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How to manage your digital lead generation budget

Tips to evaluate sources and make the most of your dollars

November 15, 2022, By Emily Upton, Vice President, Program Marketing for ALR and General Manager, Agency Services

“Half the money I spend on advertising is wasted, and the trouble is, I don’t know which half.”

I’m sure you’ve heard this adage before. And if you work in digital marketing, you know that this saying reflects a world gone by. Unlike when we were putting ads on bus wrappers or billboards, in this digital landscape, virtually every marketing outcome can be traced to a source, making determining lead generation budget allocation easier. But there’s also good chance that your institution isn’t able to measure attribution as well as you’d like – so where do you begin?

Here are some tips to more effectively manage your digital lead generation budget for graduate and adult-serving programs.

Set clear, realistic goals based on your budget

To start, it’s important to establish or re-establish your institutional enrollment goals. What are your enrollment targets? Are you promoting a new graduate program? Are you adjusting marketing activities to work within a tighter budget? How does your location impact your budget? Clear goals eliminate confusion about where your spend should be allocated: if it helps meet the goal, keep it! If not, think critically about whether it’s worth the money. Goals can – and should – change overtime, using analytics as support.

Application Rate


difference in response to application rate generated by paid search vs. Facebook.

Put your dollars where they will count the most toward your goals. Not all digital sources will be effective at generating leads – some are better at building awareness. For example, EAB testing shows that Facebook and Instagram only generate a responder application rate of 1.2%. That rate jumps up to nearly 3% for LinkedIn. But when compared to the application rate of almost 9% that paid search generates, it becomes clear that social media is not the most efficient source for lead generation purposes. Social media can be helpful if you’re trying to build awareness with a new audience segment, but if your goal is to find students who intend to take immediate steps toward enrolling, you should look at channels and strategies that provide more immediate opportunity.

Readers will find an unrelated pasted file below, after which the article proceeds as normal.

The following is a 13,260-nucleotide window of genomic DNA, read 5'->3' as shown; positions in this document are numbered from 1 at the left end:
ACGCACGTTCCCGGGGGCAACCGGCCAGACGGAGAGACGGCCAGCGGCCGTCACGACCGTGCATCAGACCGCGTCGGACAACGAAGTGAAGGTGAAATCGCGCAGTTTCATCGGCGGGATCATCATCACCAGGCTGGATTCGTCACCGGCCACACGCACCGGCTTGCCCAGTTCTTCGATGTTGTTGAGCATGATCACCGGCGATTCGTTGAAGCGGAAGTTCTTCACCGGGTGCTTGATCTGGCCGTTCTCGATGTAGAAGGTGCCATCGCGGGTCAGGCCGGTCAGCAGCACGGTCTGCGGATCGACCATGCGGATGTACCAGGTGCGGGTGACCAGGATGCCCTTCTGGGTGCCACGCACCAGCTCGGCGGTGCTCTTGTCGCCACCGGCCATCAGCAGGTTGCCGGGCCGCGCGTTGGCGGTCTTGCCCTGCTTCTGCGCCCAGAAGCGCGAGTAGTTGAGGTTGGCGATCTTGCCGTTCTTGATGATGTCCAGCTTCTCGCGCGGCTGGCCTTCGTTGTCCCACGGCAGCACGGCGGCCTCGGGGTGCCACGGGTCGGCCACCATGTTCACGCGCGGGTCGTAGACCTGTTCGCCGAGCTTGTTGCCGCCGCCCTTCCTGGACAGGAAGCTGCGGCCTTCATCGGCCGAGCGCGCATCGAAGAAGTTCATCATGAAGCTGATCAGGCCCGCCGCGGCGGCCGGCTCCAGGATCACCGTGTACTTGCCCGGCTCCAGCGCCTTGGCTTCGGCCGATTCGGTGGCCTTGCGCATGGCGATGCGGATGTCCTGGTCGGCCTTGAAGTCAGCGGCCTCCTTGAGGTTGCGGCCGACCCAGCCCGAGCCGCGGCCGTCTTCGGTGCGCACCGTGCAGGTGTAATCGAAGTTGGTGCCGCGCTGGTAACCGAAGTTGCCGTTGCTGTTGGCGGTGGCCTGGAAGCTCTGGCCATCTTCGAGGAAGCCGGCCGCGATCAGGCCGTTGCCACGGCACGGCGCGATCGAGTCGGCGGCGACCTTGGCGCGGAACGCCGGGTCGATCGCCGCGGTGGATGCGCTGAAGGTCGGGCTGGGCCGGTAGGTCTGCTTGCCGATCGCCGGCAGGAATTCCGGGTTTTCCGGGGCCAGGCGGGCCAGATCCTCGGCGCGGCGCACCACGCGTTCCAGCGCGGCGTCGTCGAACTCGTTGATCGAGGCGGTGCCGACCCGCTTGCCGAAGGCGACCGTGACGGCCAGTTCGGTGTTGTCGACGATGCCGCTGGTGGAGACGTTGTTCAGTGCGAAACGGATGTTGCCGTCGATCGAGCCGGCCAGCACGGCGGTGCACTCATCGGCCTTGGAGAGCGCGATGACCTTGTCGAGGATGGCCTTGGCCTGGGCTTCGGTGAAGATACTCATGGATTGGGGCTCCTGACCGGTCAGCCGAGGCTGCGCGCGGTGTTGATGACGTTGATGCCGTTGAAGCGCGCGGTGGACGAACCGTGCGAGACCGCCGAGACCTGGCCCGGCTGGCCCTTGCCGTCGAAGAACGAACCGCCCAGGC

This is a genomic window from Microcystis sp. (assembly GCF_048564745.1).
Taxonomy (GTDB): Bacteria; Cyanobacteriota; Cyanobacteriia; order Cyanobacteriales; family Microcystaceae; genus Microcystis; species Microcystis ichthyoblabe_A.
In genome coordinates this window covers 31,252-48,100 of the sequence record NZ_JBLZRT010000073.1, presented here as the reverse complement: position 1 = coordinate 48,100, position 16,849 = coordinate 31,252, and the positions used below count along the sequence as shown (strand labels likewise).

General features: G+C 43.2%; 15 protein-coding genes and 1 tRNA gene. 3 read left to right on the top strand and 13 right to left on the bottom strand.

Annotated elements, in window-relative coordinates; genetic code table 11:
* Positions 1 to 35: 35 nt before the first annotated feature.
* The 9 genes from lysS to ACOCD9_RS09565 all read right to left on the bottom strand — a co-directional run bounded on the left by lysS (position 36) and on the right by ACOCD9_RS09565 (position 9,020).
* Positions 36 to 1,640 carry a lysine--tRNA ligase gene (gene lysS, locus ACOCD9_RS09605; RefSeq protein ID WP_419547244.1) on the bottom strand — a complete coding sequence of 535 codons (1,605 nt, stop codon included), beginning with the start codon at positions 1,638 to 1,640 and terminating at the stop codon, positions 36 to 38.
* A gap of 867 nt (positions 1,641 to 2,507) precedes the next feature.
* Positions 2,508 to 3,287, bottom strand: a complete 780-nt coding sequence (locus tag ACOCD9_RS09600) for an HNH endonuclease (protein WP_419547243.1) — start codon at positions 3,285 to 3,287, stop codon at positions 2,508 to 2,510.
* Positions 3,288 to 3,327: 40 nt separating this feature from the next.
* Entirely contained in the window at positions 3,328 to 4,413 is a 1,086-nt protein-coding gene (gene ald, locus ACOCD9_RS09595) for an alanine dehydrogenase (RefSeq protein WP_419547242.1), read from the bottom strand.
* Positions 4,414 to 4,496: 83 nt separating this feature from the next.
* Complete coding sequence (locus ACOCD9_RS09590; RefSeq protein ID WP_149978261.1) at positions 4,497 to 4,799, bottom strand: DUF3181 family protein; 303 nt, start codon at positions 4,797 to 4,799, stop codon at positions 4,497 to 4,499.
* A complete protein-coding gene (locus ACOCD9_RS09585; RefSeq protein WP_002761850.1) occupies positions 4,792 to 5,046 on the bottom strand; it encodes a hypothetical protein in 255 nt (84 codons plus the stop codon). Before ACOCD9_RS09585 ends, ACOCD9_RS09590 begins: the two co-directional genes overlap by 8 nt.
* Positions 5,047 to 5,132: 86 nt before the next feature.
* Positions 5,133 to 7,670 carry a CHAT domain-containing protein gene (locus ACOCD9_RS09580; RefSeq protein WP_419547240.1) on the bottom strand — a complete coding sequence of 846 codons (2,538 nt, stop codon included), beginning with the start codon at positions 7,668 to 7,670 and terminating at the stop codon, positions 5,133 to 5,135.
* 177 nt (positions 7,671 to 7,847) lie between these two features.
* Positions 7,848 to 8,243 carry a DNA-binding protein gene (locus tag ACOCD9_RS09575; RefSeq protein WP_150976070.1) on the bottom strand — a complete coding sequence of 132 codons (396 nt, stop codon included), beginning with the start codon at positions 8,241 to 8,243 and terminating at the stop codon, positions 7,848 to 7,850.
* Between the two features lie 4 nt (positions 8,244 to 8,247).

A common misconception is that even a small spend will move the dial. Each source carries with it a minimum spend required to generate meaningful lead volumes. If you find you won’t be able to reach that minimum, those dollars would likely be better spent elsewhere. Though you might be reluctant to cut out a source entirely, if you have a limited budget, it’s worth your time to judge your sources harshly.

Judge lead performance harshly

Understanding which of your lead sources are most impactful requires comparing them against one another. The volume of leads you receive from each source is important, but so is the throughput of leads through the application and enrollment stages. Comparative rates such as cost per lead, cost per application, and cost per enrollment help you evaluate sources irrespective of volume.